The sound of the cat jumping off the bed. The smell of lemon-oil soap. The heart with its bleats and whinnies. The sound of the rain. The traffic moving through the alley–Smart Cars, bicycles, delivery trucks. At 3, children’s shouts. The white garage across the ally. The Spanish tile roof. The turquoise biffy for the workers at the laneway house that’s going up. The smell of cedar. The pressure-treated kick-plates. The man in the blue fleece carrying lumber, his white cap, his dangling keys. I live below grade and now, with my fence gone, my windows are peepholes.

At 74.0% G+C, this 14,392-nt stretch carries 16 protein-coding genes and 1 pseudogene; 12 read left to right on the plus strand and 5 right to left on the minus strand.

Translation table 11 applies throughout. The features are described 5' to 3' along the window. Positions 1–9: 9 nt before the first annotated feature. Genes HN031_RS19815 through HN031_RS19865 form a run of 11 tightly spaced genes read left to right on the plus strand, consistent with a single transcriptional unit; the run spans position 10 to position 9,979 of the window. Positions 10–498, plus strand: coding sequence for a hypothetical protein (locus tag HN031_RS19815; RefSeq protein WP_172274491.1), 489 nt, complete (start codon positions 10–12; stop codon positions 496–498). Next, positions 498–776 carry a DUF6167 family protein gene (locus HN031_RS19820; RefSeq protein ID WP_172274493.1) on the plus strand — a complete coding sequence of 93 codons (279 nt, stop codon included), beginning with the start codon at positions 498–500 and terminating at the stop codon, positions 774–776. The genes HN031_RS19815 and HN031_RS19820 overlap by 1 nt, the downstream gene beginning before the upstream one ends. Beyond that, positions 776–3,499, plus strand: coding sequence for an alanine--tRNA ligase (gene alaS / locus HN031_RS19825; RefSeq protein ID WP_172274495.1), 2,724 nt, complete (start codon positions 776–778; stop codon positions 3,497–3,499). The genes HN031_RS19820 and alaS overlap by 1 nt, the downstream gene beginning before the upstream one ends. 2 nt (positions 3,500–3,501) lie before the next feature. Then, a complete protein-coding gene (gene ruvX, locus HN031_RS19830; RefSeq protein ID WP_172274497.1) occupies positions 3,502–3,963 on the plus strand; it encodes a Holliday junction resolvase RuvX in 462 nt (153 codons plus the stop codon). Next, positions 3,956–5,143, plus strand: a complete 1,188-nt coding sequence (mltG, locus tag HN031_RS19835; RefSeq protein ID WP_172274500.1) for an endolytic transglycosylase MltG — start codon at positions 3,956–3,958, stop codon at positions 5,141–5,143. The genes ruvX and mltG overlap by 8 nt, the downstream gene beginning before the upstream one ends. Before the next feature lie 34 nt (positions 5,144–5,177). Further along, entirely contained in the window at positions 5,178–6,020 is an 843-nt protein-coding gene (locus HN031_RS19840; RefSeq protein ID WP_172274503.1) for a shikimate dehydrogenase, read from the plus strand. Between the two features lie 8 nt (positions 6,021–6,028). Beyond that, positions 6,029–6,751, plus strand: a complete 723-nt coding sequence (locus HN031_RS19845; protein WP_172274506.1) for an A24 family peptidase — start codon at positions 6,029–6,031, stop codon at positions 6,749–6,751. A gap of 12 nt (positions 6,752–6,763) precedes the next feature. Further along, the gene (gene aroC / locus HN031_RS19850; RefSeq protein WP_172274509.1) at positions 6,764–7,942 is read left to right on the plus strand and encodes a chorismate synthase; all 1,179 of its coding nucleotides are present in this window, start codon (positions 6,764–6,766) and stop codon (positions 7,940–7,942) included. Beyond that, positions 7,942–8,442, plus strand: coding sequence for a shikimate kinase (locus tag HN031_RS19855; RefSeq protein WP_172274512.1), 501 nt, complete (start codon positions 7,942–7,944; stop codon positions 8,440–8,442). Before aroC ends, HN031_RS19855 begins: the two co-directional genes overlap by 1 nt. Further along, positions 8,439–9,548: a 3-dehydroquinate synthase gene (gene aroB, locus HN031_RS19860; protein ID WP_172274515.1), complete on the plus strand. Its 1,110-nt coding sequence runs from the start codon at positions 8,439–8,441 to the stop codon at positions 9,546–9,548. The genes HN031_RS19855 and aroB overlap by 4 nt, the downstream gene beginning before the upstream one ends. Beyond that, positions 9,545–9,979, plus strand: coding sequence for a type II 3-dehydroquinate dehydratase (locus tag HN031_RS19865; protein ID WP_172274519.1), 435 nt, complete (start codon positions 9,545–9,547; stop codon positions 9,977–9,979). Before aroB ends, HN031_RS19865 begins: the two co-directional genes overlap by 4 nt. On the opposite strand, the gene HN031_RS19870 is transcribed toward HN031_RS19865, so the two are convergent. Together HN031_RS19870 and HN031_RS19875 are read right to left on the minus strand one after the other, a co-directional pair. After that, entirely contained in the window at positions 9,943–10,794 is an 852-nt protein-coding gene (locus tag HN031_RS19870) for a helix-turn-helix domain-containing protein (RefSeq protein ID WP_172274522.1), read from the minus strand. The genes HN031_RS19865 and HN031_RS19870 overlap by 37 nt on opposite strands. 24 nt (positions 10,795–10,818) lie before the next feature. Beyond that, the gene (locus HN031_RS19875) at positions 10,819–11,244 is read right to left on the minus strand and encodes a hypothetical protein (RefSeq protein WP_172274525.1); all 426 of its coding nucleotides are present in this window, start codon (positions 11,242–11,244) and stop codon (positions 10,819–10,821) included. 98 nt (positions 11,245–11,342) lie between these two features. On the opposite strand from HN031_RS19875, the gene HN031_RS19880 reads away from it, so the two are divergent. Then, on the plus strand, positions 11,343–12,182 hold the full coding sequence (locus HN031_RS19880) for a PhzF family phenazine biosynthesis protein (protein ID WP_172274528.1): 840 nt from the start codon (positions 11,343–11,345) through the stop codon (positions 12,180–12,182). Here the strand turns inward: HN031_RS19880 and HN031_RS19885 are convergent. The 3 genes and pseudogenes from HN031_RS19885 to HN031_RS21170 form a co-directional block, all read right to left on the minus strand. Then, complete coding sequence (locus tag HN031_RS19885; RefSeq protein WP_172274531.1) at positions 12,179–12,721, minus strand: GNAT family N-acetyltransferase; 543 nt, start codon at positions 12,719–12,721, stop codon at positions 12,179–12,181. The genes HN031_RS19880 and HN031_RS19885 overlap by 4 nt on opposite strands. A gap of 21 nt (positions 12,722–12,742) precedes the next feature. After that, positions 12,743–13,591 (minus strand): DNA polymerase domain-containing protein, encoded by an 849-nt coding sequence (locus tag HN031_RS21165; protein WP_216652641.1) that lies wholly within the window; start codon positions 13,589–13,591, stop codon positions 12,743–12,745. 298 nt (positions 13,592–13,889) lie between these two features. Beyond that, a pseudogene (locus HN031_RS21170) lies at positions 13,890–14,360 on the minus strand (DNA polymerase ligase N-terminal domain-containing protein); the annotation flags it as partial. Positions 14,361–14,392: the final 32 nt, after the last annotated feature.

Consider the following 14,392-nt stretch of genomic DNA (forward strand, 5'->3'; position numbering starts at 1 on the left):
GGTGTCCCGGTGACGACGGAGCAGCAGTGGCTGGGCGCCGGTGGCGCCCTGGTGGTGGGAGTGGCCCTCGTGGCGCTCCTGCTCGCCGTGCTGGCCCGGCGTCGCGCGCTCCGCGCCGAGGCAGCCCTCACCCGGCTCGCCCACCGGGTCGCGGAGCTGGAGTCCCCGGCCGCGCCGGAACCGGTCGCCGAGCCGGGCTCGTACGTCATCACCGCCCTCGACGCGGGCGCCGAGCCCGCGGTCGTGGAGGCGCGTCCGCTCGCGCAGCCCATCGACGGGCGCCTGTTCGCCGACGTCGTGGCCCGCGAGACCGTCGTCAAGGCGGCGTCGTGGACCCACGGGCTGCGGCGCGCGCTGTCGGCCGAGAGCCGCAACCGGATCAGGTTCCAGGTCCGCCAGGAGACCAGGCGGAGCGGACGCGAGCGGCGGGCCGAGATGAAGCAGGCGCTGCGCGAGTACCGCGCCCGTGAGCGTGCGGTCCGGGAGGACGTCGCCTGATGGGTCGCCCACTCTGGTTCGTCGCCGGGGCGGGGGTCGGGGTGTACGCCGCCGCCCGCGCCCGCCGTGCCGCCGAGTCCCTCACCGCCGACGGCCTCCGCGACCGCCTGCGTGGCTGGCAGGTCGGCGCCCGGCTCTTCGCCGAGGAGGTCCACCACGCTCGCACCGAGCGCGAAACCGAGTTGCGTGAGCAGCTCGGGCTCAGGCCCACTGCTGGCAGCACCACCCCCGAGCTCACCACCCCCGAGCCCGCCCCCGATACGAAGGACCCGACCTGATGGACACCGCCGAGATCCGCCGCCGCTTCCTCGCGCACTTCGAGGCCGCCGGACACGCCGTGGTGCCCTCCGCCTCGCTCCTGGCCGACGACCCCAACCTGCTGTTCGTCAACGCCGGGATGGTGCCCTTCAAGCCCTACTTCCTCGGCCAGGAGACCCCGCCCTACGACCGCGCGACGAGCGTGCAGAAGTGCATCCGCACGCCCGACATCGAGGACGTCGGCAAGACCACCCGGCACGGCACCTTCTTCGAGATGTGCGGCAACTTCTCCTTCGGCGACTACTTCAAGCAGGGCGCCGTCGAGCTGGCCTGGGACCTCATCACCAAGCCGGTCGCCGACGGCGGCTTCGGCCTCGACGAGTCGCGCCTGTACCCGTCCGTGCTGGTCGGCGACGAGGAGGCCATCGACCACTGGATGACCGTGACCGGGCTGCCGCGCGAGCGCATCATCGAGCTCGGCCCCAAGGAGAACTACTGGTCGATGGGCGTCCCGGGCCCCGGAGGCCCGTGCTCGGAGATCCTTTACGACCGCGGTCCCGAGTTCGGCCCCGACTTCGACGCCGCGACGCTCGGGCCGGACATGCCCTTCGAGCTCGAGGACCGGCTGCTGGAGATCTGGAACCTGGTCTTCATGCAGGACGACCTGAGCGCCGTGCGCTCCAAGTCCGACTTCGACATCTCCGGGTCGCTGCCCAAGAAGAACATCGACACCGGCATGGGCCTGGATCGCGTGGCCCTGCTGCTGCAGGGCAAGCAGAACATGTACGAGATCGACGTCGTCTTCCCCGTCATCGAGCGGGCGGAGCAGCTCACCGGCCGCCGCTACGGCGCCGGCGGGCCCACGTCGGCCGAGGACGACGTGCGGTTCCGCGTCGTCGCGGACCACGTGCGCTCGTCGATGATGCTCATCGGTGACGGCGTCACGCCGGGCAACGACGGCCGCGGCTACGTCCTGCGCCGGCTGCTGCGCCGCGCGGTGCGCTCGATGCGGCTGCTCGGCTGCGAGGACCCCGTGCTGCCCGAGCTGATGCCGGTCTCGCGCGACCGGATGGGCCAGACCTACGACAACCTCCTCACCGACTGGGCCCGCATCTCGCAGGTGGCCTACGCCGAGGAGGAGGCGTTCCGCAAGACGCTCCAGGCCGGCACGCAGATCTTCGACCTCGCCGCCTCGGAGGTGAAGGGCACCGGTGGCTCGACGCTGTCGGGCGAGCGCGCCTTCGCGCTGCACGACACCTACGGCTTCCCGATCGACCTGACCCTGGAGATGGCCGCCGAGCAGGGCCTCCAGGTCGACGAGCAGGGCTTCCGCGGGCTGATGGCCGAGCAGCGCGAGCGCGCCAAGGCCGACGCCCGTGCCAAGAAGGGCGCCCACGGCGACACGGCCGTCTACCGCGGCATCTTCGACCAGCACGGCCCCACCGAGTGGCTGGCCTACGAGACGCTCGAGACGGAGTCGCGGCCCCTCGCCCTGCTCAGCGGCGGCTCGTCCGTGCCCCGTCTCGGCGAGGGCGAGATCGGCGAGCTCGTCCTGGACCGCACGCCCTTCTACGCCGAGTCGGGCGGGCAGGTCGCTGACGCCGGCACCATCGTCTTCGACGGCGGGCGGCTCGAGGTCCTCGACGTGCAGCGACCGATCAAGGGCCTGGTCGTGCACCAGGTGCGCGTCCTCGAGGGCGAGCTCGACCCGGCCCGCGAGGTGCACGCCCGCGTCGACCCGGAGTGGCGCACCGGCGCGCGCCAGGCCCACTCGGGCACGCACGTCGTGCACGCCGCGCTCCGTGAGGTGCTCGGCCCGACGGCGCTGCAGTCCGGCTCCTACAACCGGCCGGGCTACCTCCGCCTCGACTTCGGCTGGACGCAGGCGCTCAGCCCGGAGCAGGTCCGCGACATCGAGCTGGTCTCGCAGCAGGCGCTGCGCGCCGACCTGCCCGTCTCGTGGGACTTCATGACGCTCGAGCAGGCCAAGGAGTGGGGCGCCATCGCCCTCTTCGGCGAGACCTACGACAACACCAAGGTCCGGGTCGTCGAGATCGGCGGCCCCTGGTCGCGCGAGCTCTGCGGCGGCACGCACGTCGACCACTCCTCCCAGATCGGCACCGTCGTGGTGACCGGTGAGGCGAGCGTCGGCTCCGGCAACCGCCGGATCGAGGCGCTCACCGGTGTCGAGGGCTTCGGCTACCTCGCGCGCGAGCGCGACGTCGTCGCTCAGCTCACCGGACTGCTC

Yesterday, I wrote the crisis in my novel The Lost Boy. I had no clue the book was going where it went, exploding where it exploded, but when it blew up, I thought, Of course, of course, nothing else was possible. Now I will wrap up the denouement, then I have to go back to feed in sub-plots and image motifs.
People push grocery carts past my windows and the fencer says I need to dig up more clematis for a reinforcing pole to go in. The condo board says no vines can be grown on the new fence.
I was surprised to discover bulbs coming up now, those crazy things, in December before winter has even started–hyacinths whose tender heads have been summarily stomped.